Malta and Germany swap refugees

The Times of Malta reports:

“All of us or Andreas Moser. Choose!”

A group o 152 sub-saharan Africans will be leaving Malta to embark on a new life in Germany on Tuesday.

All had arrived in Malta after the outbreak of the crisis in Libya. They are 43 men, 73 women and 36 children from Somalia, Eritrea, Ethiopia and Sudan.

Most of them already have family ties in Germany.

In recent months the refugees participated in “cultural orientation courses” and received information about life in Germany.

Basic German language courses were offered and the German community in Malta donated warm winter clothing.

The refugees will be flown to Nuremberg on a charter flight and from there they will be allocated to different areas in Germany.

Their first targets will be to learn German, take part in integration courses and find an appropriate job. During this transitional period they will be accommodated and financially supported.

In the last two years some 81,000 asylum seekers arrived in Germany. Some 300 refugees were relocated to Germany from Malta in recent years.

In return, Malta has agreed to accept one immigrant from Germany and I have volunteered to make this move to Malta.

Between all parties involved, the Republic of Malta, the Federal Republic of Germany, the African refugees and myself, I can’t help but think that I got the best deal out of this whole affair.

About Andreas Moser

You will most likely find me in the forest, next to the lake, reading a book. Just follow the cigar smoke!
This entry was posted in Europe, Germany, Immigration Law, Malta, Travel. Bookmark the permalink.

10 Responses to Malta and Germany swap refugees

  1. Gilberto says:

    Clearly you did.

  2. s. wallerstein says:

    Andreas:

    Since you’re generously sharing your life with your readers, perhaps I could ask a personal question.

    I get the impression from reading your blog that you’re not overly enthusiastic about Germany, your native land.

    Why is that?

    I have never been in Germany myself and in spite of my last name, I am not German.

    Thanks.

  3. John Erickson says:

    I’d like to see a comparison of how the refugees are received in Malta (by the populace) in comparison with their often less-than-friendly reception in Italy (especially the island of Lampedusa).

  4. What swap and your first priority will also learn Maltese :) because not everyone speaks English there 88% is not 100% and you’ll also need to get into a integration course which I am sure you’re going do.
    And perhaps find an appropriate job.

  5. AS a white person, I am sure you ‘ll get accepted by the Maltese right away.
    @anaalvesvintagegirl Most people speak English here and I am sure there is no need to learn Maltese. What most Maltese call integration here is ‘becoming white’ as the problem is not that refugees won’t integrate because most of them speak Maltese or English and try their best. THere are English who emigrated to Malta over twenty years ago and can’t speak a word in English but Maltese do not have a problem with them ‘integrating’ . It is a racist problem that we have here – MAny call it xenophobic but what i’ve seen is clearly racist. It is getting better as only a minority are racist and these are usually the uneducated who think Malta is the best country in the world- These are those who never travelled and judge through what they see in the media.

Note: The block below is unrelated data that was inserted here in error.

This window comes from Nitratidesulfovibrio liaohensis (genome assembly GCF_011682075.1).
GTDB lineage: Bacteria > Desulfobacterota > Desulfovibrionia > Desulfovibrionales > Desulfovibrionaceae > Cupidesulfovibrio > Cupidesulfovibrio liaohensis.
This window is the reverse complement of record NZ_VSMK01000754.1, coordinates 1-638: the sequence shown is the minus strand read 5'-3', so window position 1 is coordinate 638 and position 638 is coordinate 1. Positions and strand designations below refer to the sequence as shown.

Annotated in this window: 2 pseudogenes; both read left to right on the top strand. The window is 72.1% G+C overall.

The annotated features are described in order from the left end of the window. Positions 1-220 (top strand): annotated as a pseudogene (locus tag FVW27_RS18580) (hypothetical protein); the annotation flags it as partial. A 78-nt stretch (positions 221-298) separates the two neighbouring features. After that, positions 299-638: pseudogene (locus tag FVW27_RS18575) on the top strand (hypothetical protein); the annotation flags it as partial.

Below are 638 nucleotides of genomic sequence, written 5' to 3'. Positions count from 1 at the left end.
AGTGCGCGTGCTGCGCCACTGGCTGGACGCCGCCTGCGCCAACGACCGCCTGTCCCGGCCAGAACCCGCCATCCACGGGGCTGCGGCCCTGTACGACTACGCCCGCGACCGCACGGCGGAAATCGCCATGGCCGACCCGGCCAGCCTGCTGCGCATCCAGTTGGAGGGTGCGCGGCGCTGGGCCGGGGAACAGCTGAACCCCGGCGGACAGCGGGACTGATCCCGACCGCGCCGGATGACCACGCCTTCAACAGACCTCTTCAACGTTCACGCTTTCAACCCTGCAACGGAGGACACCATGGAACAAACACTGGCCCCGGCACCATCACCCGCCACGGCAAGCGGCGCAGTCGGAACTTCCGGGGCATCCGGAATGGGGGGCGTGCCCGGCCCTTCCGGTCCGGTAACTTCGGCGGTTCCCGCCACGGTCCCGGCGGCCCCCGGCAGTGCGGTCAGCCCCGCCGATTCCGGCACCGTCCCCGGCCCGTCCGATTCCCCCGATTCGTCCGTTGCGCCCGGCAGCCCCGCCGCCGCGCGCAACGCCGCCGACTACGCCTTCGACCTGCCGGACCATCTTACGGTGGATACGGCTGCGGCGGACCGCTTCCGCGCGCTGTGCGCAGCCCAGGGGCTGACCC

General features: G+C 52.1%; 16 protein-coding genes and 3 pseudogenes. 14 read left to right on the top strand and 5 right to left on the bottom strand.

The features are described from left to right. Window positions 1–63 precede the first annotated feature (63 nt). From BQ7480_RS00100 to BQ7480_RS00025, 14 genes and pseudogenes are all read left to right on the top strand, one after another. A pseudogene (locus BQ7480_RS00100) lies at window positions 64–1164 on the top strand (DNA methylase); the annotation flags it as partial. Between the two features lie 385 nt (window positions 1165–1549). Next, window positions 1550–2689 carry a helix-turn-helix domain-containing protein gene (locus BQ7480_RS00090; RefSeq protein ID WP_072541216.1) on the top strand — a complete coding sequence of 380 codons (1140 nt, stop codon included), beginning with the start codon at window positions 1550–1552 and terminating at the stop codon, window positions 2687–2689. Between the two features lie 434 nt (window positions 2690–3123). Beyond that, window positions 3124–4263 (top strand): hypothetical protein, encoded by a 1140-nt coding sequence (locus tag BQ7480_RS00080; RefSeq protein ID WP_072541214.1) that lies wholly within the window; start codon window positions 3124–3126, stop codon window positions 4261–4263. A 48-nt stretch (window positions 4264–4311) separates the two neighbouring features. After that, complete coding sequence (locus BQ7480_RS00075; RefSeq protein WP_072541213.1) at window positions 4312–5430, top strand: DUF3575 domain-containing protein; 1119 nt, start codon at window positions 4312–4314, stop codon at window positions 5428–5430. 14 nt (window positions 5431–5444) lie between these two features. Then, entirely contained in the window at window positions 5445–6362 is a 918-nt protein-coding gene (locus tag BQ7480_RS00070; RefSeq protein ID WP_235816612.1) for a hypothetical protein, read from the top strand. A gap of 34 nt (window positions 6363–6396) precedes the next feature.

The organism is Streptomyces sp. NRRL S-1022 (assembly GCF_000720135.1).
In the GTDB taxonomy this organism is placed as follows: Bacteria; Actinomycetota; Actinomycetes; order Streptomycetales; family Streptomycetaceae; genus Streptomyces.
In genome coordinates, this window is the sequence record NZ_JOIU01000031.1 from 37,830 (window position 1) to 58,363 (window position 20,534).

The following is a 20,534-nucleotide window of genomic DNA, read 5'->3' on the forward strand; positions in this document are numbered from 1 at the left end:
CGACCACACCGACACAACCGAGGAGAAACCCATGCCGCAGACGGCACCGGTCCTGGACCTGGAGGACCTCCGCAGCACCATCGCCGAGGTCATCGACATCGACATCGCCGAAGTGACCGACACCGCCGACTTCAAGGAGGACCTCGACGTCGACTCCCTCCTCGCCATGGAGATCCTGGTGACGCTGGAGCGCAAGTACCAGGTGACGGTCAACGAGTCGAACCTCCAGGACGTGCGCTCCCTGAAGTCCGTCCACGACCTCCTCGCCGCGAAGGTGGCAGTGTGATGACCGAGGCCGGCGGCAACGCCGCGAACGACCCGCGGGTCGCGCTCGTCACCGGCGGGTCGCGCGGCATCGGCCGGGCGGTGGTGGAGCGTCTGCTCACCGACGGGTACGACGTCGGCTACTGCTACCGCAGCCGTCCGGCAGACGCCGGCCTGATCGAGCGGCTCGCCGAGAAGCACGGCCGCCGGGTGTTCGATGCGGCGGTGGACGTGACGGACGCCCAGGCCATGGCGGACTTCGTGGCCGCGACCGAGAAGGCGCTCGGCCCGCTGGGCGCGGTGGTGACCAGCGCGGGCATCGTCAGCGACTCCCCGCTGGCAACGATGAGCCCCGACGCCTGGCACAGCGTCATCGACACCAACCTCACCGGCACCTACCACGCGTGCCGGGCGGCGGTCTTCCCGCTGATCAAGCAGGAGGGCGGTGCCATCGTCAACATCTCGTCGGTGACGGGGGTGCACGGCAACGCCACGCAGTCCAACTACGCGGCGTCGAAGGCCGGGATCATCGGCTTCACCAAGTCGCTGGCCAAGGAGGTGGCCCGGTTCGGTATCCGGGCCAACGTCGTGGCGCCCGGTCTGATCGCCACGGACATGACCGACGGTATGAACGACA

• Klaus Pedersen says:

      Hi Christine
      True. And if you need any proof, try posting your comment on the Times of Malta instead and see what happens. I should add: I wouldn’t dare doing it myself.

      • @ Klaus – I do so all the time so they already point me out as one who sticks up for the refugees. And it is always the same black haters -who comment back – I am currently doing my Masters thesis on Maltese perceptions on migration and migrants in Malta. It’s more of the lack of knowledge that Maltese have here that leads them to such understandings.

  6. Joseph Cini says:

    Hey Klaus Pedersen and Christine X :there is racism often accompanied with violence in all civilized, white countries… (Just look at Lampedusa’s recent reaction, even though the arrivals there are quickly whisked away to the mainland and disappear forever) Malta is just another..why are you surprised and appalled? Maybe what you vehemently call racism and hatred is in fact unease and insecurity brought about by many factors outside the control and comprehension of the average Maltese person..eg is it not reasonable for a Maltese to feel their tiny island is being overrun by different people from a very proximate and huge continent? And that no one cares enough to assist apart from the occasional doling out of 30 pieces of silver? The fact that you can’t understand the simple logic behind the assertion that the Maltese don’t perceive other Europeans as a threat clearly indicates your anti Maltese prejudice I’m afraid.
    The long suffering people of Malta, I for one, remember all too clearly the personal, entrenched, institutional hatred and racism towards US in our own country – those same people are now calling us racist! (I’ll be very pleased to elaborate at great length anytime).
    Christine, I’ll be pleased to share with you, if you wish, for the purposes of your studies, what i believe to be the complicated historical and other aspects that have and are influencing current Maltese attitudes and behavior towards ANY foreigners.

  7. ibraahim saed says:

    eurpe is better than africa

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